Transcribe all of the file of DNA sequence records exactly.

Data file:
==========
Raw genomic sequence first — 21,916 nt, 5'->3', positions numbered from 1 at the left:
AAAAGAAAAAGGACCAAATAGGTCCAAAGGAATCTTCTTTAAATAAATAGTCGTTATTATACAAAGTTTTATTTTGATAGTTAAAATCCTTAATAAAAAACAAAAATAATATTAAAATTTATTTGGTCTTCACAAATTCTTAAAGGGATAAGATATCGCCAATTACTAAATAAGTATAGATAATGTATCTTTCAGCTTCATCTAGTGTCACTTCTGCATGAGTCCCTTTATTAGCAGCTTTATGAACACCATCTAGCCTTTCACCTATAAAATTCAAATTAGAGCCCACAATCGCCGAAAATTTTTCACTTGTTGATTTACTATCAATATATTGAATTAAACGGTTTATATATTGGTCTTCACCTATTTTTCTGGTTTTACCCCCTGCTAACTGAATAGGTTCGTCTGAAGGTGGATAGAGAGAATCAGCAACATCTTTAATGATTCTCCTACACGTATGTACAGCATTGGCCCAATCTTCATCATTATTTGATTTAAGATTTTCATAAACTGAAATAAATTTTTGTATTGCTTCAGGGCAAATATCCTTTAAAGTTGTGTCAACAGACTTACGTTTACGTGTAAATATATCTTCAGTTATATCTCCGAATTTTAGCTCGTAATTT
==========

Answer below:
Raw genomic sequence first — 21,916 nt, 5'->3', positions numbered from 1 at the left:
AAAAGAAAAAGGACCAAATAGGTCCAAAGGAATCTTCTTTAAATAAATAGTCGTTATTATACAAAGTTTTATTTTGATAGTTAAAATCCTTAATAAAAAACAAAAATAATATTAAAATTTATTTGGTCTTCACAAATTCTTAAAGGGATAAGATATCGCCAATTACTAAATAAGTATAGATAATGTATCTTTCAGCTTCATCTAGTGTCACTTCTGCATGAGTCCCTTTATTAGCAGCTTTATGAACACCATCTAGCCTTTCACCTATAAAATTCAAATTAGAGCCCACAATCGCCGAAAATTTTTCACTTGTTGATTTACTATCAATATATTGAATTAAACGGTTTATATATTGGTCTTCACCTATTTTTCTGGTTTTACCCCCTGCTAACTGAATAGGTTCGTCTGAAGGTGGATAGAGAGAATCAGCAACATCTTTAATGATTCTCCTACACGTATGTACAGCATTGGCCCAATCTTCATCATTATTTGATTTAAGATTTTCATAAACTGAAATAAATTTTTGTATTGCTTCAGGGCAAATATCCTTTAAAGTTGTGTCAACAGACTTACGTTTACGTGTAAATATATCTTCAGTTATATCTCCGAATTTTAGCTCGTAATTT